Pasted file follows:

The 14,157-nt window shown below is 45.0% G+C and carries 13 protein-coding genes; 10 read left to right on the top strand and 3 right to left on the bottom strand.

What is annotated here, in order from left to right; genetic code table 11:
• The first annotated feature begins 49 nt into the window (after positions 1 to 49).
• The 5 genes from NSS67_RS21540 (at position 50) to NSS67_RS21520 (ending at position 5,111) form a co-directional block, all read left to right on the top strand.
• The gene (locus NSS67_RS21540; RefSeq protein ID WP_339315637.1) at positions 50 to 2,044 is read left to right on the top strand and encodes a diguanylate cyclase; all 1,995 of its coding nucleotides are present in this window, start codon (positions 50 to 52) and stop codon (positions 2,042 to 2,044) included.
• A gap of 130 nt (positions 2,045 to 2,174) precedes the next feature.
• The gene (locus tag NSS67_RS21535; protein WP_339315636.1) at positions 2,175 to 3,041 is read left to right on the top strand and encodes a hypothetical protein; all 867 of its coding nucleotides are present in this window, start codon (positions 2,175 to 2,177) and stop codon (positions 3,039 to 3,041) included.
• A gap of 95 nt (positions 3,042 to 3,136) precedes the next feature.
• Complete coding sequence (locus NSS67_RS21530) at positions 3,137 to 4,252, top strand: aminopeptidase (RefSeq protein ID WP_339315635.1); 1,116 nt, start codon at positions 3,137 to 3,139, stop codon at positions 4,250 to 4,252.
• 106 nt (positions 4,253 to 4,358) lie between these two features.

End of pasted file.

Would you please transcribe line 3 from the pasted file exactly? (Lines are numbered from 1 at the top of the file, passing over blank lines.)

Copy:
• The first annotated feature begins 49 nt into the window (after positions 1 to 49).